Setting Your Bankroll Parameters
Before I get deep into the discussion of bankroll, I want to give a quick thank you to Jonathan Bales for allowing me to contribute a series on this topic. I feel like it’s one of the most important aspects of the daily fantasy game, yet it often gets overlooked by major daily fantasy outlets. I also want to thank you, the readers, for checking out this piece and taking the time to digest it. I hope you find the content informative and helpful as you proceed along your daily fantasy journey. Whether you are an established player or one who is just starting out, this material should be valuable to you.
In case you don’t know much about me, there are reasons why bankroll management is such an important topic to me. I have been interested in numbers for years, but not in the traditional sense of statistics or mathematics. From a very young age, I was interested in finance. I was fascinated when I got my first dollar. By the time I got to college, I decided to major in accounting. Six years later, I obtained a Master’s Degree and a CPA license.
Throughout my younger years, I also loved sports. Though my short physical stature and complete lack of athleticism often prevented me from partaking in activities, I enjoyed talking sports and game theory. For a while, yes, I was one of those people who “scored baseball games at home.” I kept a running log and probably have 250-300 old scorecards hanging out somewhere, hand-written, from the late 1990’s. Baseball was my passion, but like most Americans, I also took an interest in football. The NFL became wildly popular, and after the baseball strike of 1994, there was no doubt where the sports world was going. It was all football, all the time.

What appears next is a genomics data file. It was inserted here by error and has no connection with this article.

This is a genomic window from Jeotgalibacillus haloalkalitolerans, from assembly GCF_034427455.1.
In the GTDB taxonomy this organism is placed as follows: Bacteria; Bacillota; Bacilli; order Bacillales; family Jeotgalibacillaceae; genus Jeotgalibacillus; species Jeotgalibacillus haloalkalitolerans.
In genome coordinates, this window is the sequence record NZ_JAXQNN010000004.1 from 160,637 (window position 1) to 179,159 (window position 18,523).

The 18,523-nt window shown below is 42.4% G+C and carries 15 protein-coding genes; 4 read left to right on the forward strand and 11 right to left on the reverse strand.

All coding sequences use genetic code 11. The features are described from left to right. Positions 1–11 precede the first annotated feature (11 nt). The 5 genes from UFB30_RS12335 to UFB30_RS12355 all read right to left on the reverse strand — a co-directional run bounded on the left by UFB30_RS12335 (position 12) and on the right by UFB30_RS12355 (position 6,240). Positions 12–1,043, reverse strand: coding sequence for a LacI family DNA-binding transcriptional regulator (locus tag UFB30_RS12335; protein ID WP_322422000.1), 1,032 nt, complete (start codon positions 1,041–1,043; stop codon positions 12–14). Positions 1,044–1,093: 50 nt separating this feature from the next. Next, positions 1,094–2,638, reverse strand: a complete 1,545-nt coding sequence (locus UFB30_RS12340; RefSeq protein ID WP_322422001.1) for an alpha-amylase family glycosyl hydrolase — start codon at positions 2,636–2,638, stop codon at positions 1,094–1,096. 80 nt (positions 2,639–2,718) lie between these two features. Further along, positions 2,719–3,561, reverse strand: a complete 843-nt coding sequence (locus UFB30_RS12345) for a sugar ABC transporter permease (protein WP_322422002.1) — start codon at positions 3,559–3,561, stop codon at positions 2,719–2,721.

Then came the world of fantasy football. In a sudden boom, everyone was playing fantasy football leagues on Yahoo or ESPN or CBS. Fantasy football results started to become discussed more than individual teams. That wasn’t enough to satisfy the most hardcore fantasy players among us, especially those (like myself) who had an interest in business/accounting/finance or equivalent AND sports. The launch of daily fantasy games became a match made in heaven for me. However, I was quickly knocked to reality when I lost my first $100 deposit. What had I done wrong? I know everything about sports! How could I lose? Should I keep playing? Who do I turn to? These were all thoughts that were running through my head on that February day back in 2011. Daily fantasy was relatively new back then, so I was getting in fairly close to the ground floor. I hadn’t even heard of sites like RotoGrinders yet, and other daily fantasy platforms hadn’t even launched. Heck, the $100 I lost was on a site that doesn’t even exist today, Daily Joust.